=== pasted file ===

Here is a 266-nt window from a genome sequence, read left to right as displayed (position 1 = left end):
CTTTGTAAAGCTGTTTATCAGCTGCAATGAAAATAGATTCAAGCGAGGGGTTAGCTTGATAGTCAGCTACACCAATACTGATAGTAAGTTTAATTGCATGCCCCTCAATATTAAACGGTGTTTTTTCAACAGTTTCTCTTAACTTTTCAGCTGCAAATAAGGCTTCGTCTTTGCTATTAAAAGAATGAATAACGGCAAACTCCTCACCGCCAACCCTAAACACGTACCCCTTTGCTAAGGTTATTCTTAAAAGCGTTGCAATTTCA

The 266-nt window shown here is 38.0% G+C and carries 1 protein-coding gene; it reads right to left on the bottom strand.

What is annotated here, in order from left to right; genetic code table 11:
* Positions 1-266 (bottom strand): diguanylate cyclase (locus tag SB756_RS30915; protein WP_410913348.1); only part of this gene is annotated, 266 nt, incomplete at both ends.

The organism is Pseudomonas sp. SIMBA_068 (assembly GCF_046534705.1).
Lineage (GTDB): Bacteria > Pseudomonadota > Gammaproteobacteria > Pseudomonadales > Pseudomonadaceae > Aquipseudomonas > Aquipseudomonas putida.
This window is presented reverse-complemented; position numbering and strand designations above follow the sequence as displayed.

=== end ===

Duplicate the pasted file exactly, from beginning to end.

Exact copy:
Here is a 266-nt window from a genome sequence, read left to right as displayed (position 1 = left end):
CTTTGTAAAGCTGTTTATCAGCTGCAATGAAAATAGATTCAAGCGAGGGGTTAGCTTGATAGTCAGCTACACCAATACTGATAGTAAGTTTAATTGCATGCCCCTCAATATTAAACGGTGTTTTTTCAACAGTTTCTCTTAACTTTTCAGCTGCAAATAAGGCTTCGTCTTTGCTATTAAAAGAATGAATAACGGCAAACTCCTCACCGCCAACCCTAAACACGTACCCCTTTGCTAAGGTTATTCTTAAAAGCGTTGCAATTTCA

The 266-nt window shown here is 38.0% G+C and carries 1 protein-coding gene; it reads right to left on the bottom strand.

What is annotated here, in order from left to right; genetic code table 11:
* Positions 1-266 (bottom strand): diguanylate cyclase (locus tag SB756_RS30915; protein WP_410913348.1); only part of this gene is annotated, 266 nt, incomplete at both ends.

The organism is Pseudomonas sp. SIMBA_068 (assembly GCF_046534705.1).
Lineage (GTDB): Bacteria > Pseudomonadota > Gammaproteobacteria > Pseudomonadales > Pseudomonadaceae > Aquipseudomonas > Aquipseudomonas putida.
This window is presented reverse-complemented; position numbering and strand designations above follow the sequence as displayed.